Antimicrobial resistance (AMR) is one of the most serious global public health threats in this century. The first World Health Organization (WHO) Global report on surveillance of AMR, published in April 2014, collected for the first time data from national and international surveillance networks, showing the extent of this phenomenon in many parts of the world and also the presence of large gaps in the existing surveillance. In this review, we focus on antibacterial resistance (ABR), which represents at the moment the major problem, both for the high rates of resistance observed in bacteria that cause common infections and for the complexity of the consequences of ABR. We describe the health and economic impact of ABR, the principal risk factors for its emergence and, in particular, we illustrate the highlights of four antibiotic-resistant pathogens of global concern - Staphylococcus aureus, Klebsiella pneumoniae, non-typhoidal Salmonella and Mycobacterium tuberculosis - for whom we report resistance data worldwide. Measures to control the emergence and the spread of ABR are presented.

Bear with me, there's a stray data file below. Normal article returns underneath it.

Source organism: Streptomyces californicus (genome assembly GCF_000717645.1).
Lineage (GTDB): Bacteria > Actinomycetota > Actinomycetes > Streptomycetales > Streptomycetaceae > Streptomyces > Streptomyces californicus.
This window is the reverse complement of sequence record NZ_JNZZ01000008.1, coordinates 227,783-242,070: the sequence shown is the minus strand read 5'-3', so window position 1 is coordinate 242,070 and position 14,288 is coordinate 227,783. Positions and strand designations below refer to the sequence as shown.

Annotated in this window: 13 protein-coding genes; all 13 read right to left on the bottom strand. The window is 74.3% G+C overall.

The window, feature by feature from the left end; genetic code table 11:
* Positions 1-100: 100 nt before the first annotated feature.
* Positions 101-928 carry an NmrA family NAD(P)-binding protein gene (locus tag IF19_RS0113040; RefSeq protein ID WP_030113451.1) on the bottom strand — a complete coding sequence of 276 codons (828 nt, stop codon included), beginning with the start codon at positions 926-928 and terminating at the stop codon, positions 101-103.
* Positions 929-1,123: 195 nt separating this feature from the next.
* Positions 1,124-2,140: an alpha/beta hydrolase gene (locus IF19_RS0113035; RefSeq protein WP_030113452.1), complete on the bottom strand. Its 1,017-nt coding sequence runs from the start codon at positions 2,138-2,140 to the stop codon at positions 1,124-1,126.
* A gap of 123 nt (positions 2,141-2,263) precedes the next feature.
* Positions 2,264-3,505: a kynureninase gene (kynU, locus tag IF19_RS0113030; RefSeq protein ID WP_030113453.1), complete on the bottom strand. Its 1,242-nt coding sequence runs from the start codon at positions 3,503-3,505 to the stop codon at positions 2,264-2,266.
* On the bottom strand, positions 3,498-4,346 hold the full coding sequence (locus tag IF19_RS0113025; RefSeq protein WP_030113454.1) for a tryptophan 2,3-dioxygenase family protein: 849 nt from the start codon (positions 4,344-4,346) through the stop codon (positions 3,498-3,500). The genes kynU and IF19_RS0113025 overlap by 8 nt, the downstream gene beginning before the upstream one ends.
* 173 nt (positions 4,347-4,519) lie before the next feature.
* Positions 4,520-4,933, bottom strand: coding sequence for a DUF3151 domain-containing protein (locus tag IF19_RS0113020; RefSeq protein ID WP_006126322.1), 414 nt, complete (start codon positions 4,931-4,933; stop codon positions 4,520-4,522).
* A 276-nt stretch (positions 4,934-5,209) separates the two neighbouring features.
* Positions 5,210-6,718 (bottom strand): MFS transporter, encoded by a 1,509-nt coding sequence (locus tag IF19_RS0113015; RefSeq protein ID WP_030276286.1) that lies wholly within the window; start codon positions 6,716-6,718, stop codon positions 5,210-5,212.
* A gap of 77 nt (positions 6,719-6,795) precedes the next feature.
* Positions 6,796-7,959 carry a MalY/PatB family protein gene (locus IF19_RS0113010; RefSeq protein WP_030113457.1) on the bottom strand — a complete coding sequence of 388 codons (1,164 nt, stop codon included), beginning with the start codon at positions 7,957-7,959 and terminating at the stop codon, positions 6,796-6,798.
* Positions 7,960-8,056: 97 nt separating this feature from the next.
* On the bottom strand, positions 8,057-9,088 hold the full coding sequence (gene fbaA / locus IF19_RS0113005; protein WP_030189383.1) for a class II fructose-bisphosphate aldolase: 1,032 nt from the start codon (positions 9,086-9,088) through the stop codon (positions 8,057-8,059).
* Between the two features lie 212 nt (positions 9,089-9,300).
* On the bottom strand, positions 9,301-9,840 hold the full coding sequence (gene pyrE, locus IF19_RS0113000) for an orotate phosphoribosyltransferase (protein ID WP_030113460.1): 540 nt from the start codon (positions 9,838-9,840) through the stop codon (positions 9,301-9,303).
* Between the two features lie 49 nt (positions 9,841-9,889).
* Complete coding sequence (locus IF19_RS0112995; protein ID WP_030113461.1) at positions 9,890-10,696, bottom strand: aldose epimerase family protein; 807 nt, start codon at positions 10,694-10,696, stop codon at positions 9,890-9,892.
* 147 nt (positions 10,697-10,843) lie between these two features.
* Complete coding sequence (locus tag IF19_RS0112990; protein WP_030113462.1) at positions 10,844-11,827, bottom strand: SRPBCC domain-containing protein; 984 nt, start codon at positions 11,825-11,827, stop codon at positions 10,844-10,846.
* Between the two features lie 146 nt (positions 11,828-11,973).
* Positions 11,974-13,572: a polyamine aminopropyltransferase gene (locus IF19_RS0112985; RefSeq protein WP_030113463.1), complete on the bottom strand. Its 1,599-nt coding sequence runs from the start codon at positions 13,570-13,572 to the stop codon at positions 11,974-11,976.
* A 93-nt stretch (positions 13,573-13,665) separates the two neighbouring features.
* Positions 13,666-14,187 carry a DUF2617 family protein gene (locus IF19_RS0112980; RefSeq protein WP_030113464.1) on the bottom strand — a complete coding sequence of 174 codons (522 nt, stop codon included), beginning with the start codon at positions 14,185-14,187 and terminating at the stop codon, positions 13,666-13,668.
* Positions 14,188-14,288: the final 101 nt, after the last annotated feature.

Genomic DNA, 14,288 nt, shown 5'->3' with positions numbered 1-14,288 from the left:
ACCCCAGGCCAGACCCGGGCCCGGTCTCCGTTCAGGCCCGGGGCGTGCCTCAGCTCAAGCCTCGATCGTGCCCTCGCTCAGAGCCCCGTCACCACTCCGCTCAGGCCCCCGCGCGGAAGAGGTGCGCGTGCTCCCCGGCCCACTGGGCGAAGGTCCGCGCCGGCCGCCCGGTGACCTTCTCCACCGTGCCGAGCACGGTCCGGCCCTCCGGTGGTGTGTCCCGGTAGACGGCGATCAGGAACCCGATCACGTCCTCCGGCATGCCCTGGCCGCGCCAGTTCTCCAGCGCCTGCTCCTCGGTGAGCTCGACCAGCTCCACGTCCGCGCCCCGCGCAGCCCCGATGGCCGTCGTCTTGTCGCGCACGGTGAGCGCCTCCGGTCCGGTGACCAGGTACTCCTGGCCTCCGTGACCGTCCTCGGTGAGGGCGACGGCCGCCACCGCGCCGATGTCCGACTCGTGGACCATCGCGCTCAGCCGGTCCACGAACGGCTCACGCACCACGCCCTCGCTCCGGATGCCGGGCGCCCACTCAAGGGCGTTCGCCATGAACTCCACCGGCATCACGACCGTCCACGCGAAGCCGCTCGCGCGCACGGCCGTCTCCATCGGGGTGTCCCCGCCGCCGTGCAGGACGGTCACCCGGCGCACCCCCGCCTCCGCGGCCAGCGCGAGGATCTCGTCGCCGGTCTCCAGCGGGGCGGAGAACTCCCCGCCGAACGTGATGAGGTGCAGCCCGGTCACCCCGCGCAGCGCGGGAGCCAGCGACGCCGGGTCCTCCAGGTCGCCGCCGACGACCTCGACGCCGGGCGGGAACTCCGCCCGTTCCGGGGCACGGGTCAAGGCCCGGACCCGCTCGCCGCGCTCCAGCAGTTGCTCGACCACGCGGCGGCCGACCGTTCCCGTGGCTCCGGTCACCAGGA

Keywords: Antibiotic use; Antimicrobial resistance; Global surveillance; Klebsiella pneumoniae; MRSA; Mycobaterium tuberculosis; Non-typhoidal Salmonella; Veterinary medicine.